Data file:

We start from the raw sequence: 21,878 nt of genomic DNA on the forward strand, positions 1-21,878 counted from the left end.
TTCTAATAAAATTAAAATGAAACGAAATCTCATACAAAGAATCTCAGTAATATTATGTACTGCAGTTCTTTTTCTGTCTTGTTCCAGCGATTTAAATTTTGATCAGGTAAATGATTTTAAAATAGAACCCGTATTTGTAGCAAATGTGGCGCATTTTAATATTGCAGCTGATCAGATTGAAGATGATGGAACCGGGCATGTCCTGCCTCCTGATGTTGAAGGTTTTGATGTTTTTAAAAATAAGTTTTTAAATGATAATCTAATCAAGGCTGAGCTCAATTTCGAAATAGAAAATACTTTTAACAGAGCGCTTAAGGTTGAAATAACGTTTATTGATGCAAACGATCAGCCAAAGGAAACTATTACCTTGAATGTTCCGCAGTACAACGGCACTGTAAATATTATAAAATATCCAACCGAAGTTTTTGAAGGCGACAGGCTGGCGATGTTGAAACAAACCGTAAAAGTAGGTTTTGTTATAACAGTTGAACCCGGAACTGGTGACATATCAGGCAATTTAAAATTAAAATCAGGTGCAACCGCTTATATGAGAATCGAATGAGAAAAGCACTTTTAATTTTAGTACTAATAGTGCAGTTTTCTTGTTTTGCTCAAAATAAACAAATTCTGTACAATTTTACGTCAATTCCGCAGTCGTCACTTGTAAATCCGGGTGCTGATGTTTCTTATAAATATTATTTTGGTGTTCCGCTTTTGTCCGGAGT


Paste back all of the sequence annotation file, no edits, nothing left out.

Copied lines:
We start from the raw sequence: 21,878 nt of genomic DNA on the forward strand, positions 1-21,878 counted from the left end.
TTCTAATAAAATTAAAATGAAACGAAATCTCATACAAAGAATCTCAGTAATATTATGTACTGCAGTTCTTTTTCTGTCTTGTTCCAGCGATTTAAATTTTGATCAGGTAAATGATTTTAAAATAGAACCCGTATTTGTAGCAAATGTGGCGCATTTTAATATTGCAGCTGATCAGATTGAAGATGATGGAACCGGGCATGTCCTGCCTCCTGATGTTGAAGGTTTTGATGTTTTTAAAAATAAGTTTTTAAATGATAATCTAATCAAGGCTGAGCTCAATTTCGAAATAGAAAATACTTTTAACAGAGCGCTTAAGGTTGAAATAACGTTTATTGATGCAAACGATCAGCCAAAGGAAACTATTACCTTGAATGTTCCGCAGTACAACGGCACTGTAAATATTATAAAATATCCAACCGAAGTTTTTGAAGGCGACAGGCTGGCGATGTTGAAACAAACCGTAAAAGTAGGTTTTGTTATAACAGTTGAACCCGGAACTGGTGACATATCAGGCAATTTAAAATTAAAATCAGGTGCAACCGCTTATATGAGAATCGAATGAGAAAAGCACTTTTAATTTTAGTACTAATAGTGCAGTTTTCTTGTTTTGCTCAAAATAAACAAATTCTGTACAATTTTACGTCAATTCCGCAGTCGTCACTTGTAAATCCGGGTGCTGATGTTTCTTATAAATATTATTTTGGTGTTCCGCTTTTGTCCGGAGT